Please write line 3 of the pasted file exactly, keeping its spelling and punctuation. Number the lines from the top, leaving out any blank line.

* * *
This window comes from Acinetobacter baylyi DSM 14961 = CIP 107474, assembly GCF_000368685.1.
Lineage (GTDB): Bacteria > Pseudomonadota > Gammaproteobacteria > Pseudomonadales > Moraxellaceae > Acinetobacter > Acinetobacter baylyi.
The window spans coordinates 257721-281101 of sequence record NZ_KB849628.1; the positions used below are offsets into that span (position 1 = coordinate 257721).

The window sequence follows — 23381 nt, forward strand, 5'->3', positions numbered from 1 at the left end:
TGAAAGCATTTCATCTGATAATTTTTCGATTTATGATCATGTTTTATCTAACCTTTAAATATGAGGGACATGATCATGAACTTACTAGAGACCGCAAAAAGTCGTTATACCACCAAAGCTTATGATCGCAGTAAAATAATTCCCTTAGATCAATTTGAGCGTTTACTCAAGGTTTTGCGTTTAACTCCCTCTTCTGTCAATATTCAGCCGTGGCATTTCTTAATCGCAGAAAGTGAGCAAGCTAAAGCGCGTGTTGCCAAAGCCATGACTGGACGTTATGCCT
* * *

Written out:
The window spans coordinates 257721-281101 of sequence record NZ_KB849628.1; the positions used below are offsets into that span (position 1 = coordinate 257721).